St. Petersburg, Day 1 (Part 1): Orientation and Academe

The residency started off as always: an orientation to start, a few hours of class and tons of catching up to do.  To help us ease back into the swing of things, yesterday was an unusually short day; orientation started at 9 a.m. (as opposed to the 8 a.m. usual start), had Global Markets and Institutions class for two hours, then we were done with the academic part of the day at 11:30 a.m.  Even though we were free from the classroom to do whatever we wanted, there was still an assignment to do:  the purchasing comparison exercise.

I’m not sure I’ve ever talked about the purchasing comparison exercise, but the basic premise is that you go around each city and record the prices of various goods such as chocolate, coffee, toothbrush, the buy/sell local currency-to-$USD exchange rate (local rate, not WSJ rate), etc.  The purpose of this exercise is to prove/disprove the concept of purchasing power parity (PPP), which dictates that the price of a good should be the same everywhere, otherwise you could purchase/import the good from the lower price area and sell in the higher price area and have unbounded profit.

At the first residency in London, when everything was exciting and new, each team wandered around London trying to find the bundle of six goods and record their prices.  Arriving in Dubai, some cynicism had already set in and teams realized that it didn’t take a whole team to find six common items, nor did it take four hours.  And by the time I got to the Shanghai residency, teammate Taniya had already recorded the prices the day before the residency.  Taniya did the same thing for this residency, leaving us five hours to ourselves to eat lunch and do whatever.  Thanks Taniya!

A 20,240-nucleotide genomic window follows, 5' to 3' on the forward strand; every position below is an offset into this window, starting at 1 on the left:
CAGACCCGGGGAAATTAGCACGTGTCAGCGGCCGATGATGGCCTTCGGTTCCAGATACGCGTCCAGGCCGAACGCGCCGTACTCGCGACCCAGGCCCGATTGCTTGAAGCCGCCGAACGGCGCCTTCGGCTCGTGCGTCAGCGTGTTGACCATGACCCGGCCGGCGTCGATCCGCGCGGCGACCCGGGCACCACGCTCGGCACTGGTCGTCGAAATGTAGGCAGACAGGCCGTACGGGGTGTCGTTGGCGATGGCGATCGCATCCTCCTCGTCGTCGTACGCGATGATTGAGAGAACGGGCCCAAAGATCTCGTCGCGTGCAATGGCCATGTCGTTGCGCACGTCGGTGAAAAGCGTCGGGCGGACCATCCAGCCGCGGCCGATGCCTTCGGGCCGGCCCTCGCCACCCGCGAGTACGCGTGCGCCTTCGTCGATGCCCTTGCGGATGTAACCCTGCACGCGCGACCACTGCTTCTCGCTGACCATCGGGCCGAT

While this exercise was a great concept, even our professor recognized that there was some design flaws in the assignment:  there were no quantities or quality standards to recording the prices!  To make this exercise work, everyone needs to be recording the same things, such as a small coffee, 1oz of Hershey’s chocolate, the price of a cab ride per minute, and so on.  When the results were presented today, PPP did roughly apply, but not with any great level of precision.  Oh well, the next class will no doubt have a more rigorous version of the assignment.

 

Related Posts:

1 comment to St. Petersburg, Day 1 (Part 1): Orientation and Academe

  • Ian Comandao

    if the whole thing could be done again, i would have the following things put on the list:
    1.) price of 1 chicken mcnugget from smallest box available (because unlike bars of chocolate, they always only come in 5 different shapes)
    2.) minimum ticket price for subway ride (because taxi drivers can be evil)
    3.) the “average” price of a pint of heini or carlsberg at a bar (because that’s where you always end up anyway)
    4.) the cheapest simcard you can get (because telecom SHOULD be the same the world over, but PPP fails here, and also so that at least one person on each team will have a local phone, and people will know where to go after taking the prices for #3… at it makes me feel better about not having BBM)

    i would keep the exchange rate steady, if only for statistical purposes